One of the things I like so much about the reptile business is that there is no uninteresting time of year (ball python breeding in particular). You’re always doing something with your animals. Feeding, cleaning, cycling temperature, adjusting humidity, feeding, cleaning, varying light cycles, breeding, incubating, feeding, cleaning, hatching, selling, trading, buying …and feeding and cleaning. There is no down time, no off season. It’s not too unlike professional sports, actually. Football players start the season focused on making the playoffs. Once in the playoffs they focus on getting to the championship game. Once they win the championship game they focus on the Super Bowl. After that little event they focus on training for the following season so they can do it all over again. It’s a cycle and it never ends. Reptile breeding is just like this. You fatten up your females as best you can and start breeding in the fall. You start getting eggs in late winter/early spring. Hatching starts in early spring through late summer. As soon as eggs drop you start fattening up again. At the same time you are working to sell or trade the years production. The animals you keep or the one’s you acquire have a little sub-routine that runs in parallel; you feed them to get them up to breeding size in a timely fashion. Baby snakes have a much more basic cycle: feed, clean, feed, clean, clean, feed, clean, feed, clean, clean, feed, clean. It is not lost on me how many incredibly intelligent people who are in the reptile business who have somehow chosen to clean snake poop as a career/favorite pastime. It’s a testimony to the general awesomeness of reptiles that we’re willing to endure such dirty work to have the magical moments that successful husbandry provides.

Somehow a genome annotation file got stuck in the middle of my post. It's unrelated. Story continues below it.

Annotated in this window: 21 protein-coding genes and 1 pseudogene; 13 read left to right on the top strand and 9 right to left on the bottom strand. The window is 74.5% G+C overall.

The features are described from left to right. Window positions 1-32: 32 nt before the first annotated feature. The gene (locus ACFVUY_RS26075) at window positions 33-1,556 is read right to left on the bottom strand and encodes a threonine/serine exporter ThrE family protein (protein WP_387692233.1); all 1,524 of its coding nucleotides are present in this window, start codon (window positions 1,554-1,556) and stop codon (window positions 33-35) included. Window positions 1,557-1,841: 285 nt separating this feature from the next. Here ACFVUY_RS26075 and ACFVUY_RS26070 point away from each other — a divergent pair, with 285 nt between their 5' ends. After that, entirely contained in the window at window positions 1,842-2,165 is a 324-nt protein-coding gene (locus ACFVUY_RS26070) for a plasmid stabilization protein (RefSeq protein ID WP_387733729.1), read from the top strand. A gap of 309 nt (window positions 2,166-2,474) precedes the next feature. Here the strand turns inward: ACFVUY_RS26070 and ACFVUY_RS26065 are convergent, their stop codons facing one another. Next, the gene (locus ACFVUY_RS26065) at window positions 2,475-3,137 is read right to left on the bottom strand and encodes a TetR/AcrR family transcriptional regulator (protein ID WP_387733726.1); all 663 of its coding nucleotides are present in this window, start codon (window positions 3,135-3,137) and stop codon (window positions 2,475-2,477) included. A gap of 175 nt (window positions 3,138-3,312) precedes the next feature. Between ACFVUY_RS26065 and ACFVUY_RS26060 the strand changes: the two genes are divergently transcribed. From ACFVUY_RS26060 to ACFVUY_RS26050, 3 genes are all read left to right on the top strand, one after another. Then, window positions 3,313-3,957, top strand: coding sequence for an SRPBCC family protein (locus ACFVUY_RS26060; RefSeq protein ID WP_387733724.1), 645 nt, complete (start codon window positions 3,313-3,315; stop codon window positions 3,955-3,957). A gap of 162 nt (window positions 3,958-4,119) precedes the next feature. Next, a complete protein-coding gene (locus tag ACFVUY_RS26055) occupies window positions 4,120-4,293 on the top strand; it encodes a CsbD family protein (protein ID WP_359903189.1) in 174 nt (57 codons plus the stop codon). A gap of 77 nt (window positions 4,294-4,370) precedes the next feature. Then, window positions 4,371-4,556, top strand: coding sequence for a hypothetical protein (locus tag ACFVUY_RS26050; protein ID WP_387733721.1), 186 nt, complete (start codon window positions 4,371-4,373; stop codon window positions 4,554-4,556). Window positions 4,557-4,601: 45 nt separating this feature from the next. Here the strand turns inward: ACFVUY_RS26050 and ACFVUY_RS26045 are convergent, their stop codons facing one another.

Right now I’m at the stage where I’m wondering if I’m going to make the playoffs. I do it to myself every year at this time. I’m at that stage where females are ovulating and going into pre-lay sheds. And it’s at this time of year when you start to wonder if you’ve done everything right. If you’re anything like me you can easily talk yourself into a panic. You start to think that you aren’t going to have any clutches at all, or maybe only a tiny fraction of what you are expecting. Year after year I drive myself crazy with worry and year after year it turns out to be unfounded. Everything works out fine. Worrying is part of the cycle for me.
Now the genetic odds on what pokes out of the egg in about 2 months is a completely different story. And that’s actually next up in my cycle of things to drive myself insane over.